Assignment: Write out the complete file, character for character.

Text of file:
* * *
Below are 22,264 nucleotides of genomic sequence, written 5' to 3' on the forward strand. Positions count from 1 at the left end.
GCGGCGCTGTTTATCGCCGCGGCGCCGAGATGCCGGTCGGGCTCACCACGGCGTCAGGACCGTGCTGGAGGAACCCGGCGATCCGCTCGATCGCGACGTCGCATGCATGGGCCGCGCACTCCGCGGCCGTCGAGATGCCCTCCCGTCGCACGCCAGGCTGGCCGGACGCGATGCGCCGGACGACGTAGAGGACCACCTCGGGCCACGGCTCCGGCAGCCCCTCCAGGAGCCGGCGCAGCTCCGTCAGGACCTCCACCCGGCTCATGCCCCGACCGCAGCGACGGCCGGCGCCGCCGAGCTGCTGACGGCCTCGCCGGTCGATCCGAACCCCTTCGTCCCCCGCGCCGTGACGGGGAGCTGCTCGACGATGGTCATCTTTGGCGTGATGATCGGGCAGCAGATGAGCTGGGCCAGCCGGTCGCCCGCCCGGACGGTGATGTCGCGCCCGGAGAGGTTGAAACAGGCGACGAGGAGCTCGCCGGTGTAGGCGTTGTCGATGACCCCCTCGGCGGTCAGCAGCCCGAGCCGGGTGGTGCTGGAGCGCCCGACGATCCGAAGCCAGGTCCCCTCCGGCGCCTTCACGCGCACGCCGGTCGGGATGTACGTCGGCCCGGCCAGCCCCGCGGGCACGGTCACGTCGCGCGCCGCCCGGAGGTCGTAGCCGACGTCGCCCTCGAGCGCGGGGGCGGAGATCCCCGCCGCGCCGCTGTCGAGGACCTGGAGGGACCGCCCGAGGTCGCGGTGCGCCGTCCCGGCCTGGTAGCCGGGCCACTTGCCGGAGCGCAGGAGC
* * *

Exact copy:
Below are 22,264 nucleotides of genomic sequence, written 5' to 3' on the forward strand. Positions count from 1 at the left end.
GCGGCGCTGTTTATCGCCGCGGCGCCGAGATGCCGGTCGGGCTCACCACGGCGTCAGGACCGTGCTGGAGGAACCCGGCGATCCGCTCGATCGCGACGTCGCATGCATGGGCCGCGCACTCCGCGGCCGTCGAGATGCCCTCCCGTCGCACGCCAGGCTGGCCGGACGCGATGCGCCGGACGACGTAGAGGACCACCTCGGGCCACGGCTCCGGCAGCCCCTCCAGGAGCCGGCGCAGCTCCGTCAGGACCTCCACCCGGCTCATGCCCCGACCGCAGCGACGGCCGGCGCCGCCGAGCTGCTGACGGCCTCGCCGGTCGATCCGAACCCCTTCGTCCCCCGCGCCGTGACGGGGAGCTGCTCGACGATGGTCATCTTTGGCGTGATGATCGGGCAGCAGATGAGCTGGGCCAGCCGGTCGCCCGCCCGGACGGTGATGTCGCGCCCGGAGAGGTTGAAACAGGCGACGAGGAGCTCGCCGGTGTAGGCGTTGTCGATGACCCCCTCGGCGGTCAGCAGCCCGAGCCGGGTGGTGCTGGAGCGCCCGACGATCCGAAGCCAGGTCCCCTCCGGCGCCTTCACGCGCACGCCGGTCGGGATGTACGTCGGCCCGGCCAGCCCCGCGGGCACGGTCACGTCGCGCGCCGCCCGGAGGTCGTAGCCGACGTCGCCCTCGAGCGCGGGGGCGGAGATCCCCGCCGCGCCGCTGTCGAGGACCTGGAGGGACCGCCCGAGGTCGCGGTGCGCCGTCCCGGCCTGGTAGCCGGGCCACTTGCCGGAGCGCAGGAGC